[meteorite-list] Rosetta Orbiter Rolls Into The Netherlands

From: Ron Baalke <baalke_at_meteoritecentral.com>
Date: Thu Apr 22 09:47:12 2004
Message-ID: <200111191821.KAA13695_at_zagami.jpl.nasa.gov>

ESA Science News

19 Nov 2001

Rosetta orbiter rolls into the Netherlands

A little more than one year from now, ESA's Rosetta spacecraft will be
speeding through space at many thousands of kilometres per hour. In
comparison, the orbiter's stately journey across Europe this week was
fairly unspectacular, but the implications for the Rosetta programme
are immense.

Following the successful completion of their complex assembly,
integration and verification (AIV) campaigns on the premises of Alenia
Spazio in Turin, the two sections of Europe's comet chaser were
finally mated on 2 November. With the main structure of the orbiter
now assembled for the first time, the Rosetta hardware could be packed
and prepared for the 1000 kilometre trek to the European Space Research
and Technology Centre (ESTEC) in the Netherlands.

During the week of 12-16 November, no fewer than a dozen lorries were
slowly trundling across the continent, passing through the Frejus
tunnel into France, then up to the Low Countries.

"It was quite a major operation," said Walter Pinter-Krainer, principal
system AIV engineer for Rosetta. "The first lorry was arriving in ESTEC
as the last one was leaving Turin."

Pride of place was given to the flat-back lorry carrying the precious
Rosetta spacecraft. Illuminated by the flashing lights of a permanent
police escort, the spacecraft was carefully cocooned in a pressurised,
temperature-controlled container to protect it from damage or
contamination during the long journey. The fleet of vehicles was also
loaded with a mass of specialised equipment that is required for the
extensive environmental tests that will take place at ESTEC over the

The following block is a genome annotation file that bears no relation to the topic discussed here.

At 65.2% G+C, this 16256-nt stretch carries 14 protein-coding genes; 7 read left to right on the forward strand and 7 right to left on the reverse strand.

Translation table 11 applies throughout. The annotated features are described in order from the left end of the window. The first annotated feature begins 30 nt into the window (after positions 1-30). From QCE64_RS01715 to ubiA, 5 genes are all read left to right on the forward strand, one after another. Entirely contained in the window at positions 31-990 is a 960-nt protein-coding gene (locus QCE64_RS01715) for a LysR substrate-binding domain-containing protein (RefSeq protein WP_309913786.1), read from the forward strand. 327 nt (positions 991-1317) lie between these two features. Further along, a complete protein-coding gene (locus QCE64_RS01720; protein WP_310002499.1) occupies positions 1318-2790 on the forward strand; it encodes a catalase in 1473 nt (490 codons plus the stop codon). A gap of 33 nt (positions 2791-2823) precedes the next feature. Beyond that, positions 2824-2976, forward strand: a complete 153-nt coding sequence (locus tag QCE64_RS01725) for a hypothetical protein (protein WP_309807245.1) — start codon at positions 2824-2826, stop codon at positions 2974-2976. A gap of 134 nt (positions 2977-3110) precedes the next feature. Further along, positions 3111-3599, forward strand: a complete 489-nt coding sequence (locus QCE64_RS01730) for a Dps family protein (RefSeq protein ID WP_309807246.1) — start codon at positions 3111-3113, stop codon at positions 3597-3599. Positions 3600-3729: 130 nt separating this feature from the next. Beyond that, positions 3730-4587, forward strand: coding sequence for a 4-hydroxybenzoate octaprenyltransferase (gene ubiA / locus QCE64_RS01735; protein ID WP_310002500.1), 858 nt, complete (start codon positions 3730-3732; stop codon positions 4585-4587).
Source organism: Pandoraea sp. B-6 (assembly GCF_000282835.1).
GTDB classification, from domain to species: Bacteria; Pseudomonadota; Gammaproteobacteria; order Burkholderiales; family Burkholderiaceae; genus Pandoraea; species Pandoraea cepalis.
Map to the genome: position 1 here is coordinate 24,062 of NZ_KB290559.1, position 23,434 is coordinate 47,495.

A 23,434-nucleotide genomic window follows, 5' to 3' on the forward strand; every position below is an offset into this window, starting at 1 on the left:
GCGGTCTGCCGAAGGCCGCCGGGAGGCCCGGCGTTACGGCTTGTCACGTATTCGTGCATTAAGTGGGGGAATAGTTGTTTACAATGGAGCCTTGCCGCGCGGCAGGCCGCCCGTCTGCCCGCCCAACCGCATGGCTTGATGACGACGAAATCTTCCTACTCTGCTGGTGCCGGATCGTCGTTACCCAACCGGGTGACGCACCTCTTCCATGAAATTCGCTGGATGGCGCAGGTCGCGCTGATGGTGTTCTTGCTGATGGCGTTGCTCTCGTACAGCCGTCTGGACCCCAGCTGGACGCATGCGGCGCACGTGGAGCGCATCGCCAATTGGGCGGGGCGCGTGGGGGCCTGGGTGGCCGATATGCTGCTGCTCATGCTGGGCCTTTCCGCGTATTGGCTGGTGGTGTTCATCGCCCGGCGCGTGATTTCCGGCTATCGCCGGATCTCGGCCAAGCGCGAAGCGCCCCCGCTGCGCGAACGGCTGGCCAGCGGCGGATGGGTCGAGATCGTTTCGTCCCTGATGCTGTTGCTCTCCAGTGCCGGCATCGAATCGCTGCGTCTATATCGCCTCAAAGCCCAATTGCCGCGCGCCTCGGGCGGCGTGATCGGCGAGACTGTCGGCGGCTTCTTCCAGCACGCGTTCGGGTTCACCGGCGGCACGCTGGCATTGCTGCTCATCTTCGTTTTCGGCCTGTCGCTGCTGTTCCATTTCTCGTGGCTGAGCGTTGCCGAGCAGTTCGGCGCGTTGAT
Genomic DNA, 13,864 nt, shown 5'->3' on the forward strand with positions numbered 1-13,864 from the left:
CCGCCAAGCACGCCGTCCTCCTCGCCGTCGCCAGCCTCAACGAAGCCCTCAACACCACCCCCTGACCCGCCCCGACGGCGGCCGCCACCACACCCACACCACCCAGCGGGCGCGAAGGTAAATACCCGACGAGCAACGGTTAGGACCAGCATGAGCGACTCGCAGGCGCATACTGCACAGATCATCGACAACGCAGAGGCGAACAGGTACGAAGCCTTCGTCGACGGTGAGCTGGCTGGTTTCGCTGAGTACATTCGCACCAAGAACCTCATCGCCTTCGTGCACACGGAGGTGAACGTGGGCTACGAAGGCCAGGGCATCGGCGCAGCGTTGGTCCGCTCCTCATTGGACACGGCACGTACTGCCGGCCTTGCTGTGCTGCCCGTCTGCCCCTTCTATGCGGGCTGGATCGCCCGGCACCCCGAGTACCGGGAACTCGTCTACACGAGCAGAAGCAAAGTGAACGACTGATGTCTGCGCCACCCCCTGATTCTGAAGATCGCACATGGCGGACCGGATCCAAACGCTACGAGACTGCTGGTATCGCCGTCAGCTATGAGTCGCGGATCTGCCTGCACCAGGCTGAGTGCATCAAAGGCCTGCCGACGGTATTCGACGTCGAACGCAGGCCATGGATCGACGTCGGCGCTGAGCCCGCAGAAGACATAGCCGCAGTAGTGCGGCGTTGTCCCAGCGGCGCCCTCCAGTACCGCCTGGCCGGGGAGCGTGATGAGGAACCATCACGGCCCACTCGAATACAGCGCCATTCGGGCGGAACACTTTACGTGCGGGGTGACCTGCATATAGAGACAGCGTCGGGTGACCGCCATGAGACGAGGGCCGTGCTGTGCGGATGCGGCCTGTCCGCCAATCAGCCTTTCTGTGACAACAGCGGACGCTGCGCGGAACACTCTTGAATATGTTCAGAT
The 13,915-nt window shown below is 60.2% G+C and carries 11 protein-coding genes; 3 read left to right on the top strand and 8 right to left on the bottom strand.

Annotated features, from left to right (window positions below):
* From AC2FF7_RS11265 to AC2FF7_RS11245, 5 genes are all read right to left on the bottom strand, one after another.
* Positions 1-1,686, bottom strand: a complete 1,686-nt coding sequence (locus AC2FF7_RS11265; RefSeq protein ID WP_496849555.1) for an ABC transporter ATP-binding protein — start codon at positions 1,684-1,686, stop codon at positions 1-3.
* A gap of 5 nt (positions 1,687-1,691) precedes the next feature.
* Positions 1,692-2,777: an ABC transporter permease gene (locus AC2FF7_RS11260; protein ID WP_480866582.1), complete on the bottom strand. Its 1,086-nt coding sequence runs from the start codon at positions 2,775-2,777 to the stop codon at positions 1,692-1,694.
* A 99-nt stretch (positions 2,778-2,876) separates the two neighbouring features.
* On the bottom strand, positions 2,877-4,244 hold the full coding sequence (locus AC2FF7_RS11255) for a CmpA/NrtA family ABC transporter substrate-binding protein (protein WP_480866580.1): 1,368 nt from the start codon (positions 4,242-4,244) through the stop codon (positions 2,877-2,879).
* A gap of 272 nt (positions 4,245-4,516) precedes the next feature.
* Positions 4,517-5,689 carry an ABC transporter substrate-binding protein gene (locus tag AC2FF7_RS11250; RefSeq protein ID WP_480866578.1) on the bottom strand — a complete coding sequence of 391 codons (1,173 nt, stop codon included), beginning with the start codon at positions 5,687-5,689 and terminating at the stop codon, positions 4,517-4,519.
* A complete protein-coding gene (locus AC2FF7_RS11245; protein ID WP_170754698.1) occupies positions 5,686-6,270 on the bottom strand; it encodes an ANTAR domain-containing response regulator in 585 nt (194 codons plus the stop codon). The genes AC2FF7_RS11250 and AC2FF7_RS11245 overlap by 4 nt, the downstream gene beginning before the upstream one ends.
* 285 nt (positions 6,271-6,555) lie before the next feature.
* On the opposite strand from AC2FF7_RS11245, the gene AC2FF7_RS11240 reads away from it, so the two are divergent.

coming months. This included all of the power, telemetry and
telecommunications equipment -- everything to electrically operate and
check out the spacecraft.

The load also included mechanical ground support equipment, such as
turntables and a multi-purpose trolley, that can be used to move,
tilt and manoeuvre the three tonne spacecraft in any direction.

Still other key items, notably the large dish of the high-gain antenna
and the spacecraft's two enormous solar 'wings', will be transported
to the Netherlands at a later date, since they are not immediately
needed for the forthcoming test programme.

"With the safe arrival of Rosetta at ESTEC, we can now begin the
all-important environmental tests on the complex spacecraft," said
Dr. John Ellwood, Rosetta project manager. "These will ensure that
it will be able to operate for many years in deep space, then complete
its exciting mission to rendezvous with Comet Wirtanen and deploy a
lander on the icy nucleus."

The exhaustive series of environmental tests, which will take place
over the next eight months, will simulate the hazardous conditions
that the spacecraft will experience in outer space -- extreme
temperatures, vibrations and an airless vacuum.

Rosetta is scheduled to be shipped to the Kourou launch site in South
America at the end of summer 2002.

For further information please contact:

Dr. John Ellwood
Rosetta project manager
ESTEC, The Netherlands
Tel: +31 71 565 3507
Email: john.ellwood_at_esa.int


* More about Rosetta
* The Rosetta spacecraft


[Image 1:
The Rosetta spacecraft arrived safely at ESTEC in the Netherlands.

[Image 2:
Upon arrival at ESTEC the Rosetta spacecraft is removed from the
flat-back lorry.

[Image 3:
A temperature-controlled container protected the spacecraft during its
1000 km journey which ended with its safe arrivak at the European Space
Research and Technology Centre (ESTEC) in the Netherlands.
Received on Mon 19 Nov 2001 01:21:34 PM PST

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